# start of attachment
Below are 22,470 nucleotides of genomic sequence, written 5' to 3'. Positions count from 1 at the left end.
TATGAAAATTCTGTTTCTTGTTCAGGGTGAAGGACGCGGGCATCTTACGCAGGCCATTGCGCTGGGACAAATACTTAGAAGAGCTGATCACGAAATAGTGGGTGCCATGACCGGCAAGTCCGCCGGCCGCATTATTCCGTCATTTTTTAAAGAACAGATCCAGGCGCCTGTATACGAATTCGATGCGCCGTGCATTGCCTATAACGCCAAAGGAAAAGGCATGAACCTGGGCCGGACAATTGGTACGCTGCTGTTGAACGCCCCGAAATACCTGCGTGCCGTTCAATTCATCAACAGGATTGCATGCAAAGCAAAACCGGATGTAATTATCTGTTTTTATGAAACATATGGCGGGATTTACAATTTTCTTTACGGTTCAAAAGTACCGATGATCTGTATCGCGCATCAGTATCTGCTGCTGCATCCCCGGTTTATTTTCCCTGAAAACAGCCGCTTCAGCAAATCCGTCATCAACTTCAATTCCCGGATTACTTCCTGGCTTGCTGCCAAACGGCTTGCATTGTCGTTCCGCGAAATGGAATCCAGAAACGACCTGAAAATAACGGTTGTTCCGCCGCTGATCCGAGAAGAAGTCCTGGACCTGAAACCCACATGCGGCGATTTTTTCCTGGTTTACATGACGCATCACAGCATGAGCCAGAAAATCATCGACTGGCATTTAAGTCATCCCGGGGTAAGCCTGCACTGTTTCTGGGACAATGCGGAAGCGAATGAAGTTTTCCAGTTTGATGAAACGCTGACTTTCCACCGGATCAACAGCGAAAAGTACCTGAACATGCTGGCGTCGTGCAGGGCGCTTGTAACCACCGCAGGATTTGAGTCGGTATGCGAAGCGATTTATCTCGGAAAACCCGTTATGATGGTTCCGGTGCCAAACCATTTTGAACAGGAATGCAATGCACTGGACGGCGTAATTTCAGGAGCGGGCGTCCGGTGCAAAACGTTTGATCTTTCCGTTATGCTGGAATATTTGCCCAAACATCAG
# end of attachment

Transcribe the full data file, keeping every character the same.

Below are 22,470 nucleotides of genomic sequence, written 5' to 3'. Positions count from 1 at the left end.
TATGAAAATTCTGTTTCTTGTTCAGGGTGAAGGACGCGGGCATCTTACGCAGGCCATTGCGCTGGGACAAATACTTAGAAGAGCTGATCACGAAATAGTGGGTGCCATGACCGGCAAGTCCGCCGGCCGCATTATTCCGTCATTTTTTAAAGAACAGATCCAGGCGCCTGTATACGAATTCGATGCGCCGTGCATTGCCTATAACGCCAAAGGAAAAGGCATGAACCTGGGCCGGACAATTGGTACGCTGCTGTTGAACGCCCCGAAATACCTGCGTGCCGTTCAATTCATCAACAGGATTGCATGCAAAGCAAAACCGGATGTAATTATCTGTTTTTATGAAACATATGGCGGGATTTACAATTTTCTTTACGGTTCAAAAGTACCGATGATCTGTATCGCGCATCAGTATCTGCTGCTGCATCCCCGGTTTATTTTCCCTGAAAACAGCCGCTTCAGCAAATCCGTCATCAACTTCAATTCCCGGATTACTTCCTGGCTTGCTGCCAAACGGCTTGCATTGTCGTTCCGCGAAATGGAATCCAGAAACGACCTGAAAATAACGGTTGTTCCGCCGCTGATCCGAGAAGAAGTCCTGGACCTGAAACCCACATGCGGCGATTTTTTCCTGGTTTACATGACGCATCACAGCATGAGCCAGAAAATCATCGACTGGCATTTAAGTCATCCCGGGGTAAGCCTGCACTGTTTCTGGGACAATGCGGAAGCGAATGAAGTTTTCCAGTTTGATGAAACGCTGACTTTCCACCGGATCAACAGCGAAAAGTACCTGAACATGCTGGCGTCGTGCAGGGCGCTTGTAACCACCGCAGGATTTGAGTCGGTATGCGAAGCGATTTATCTCGGAAAACCCGTTATGATGGTTCCGGTGCCAAACCATTTTGAACAGGAATGCAATGCACTGGACGGCGTAATTTCAGGAGCGGGCGTCCGGTGCAAAACGTTTGATCTTTCCGTTATGCTGGAATATTTGCCCAAACATCAG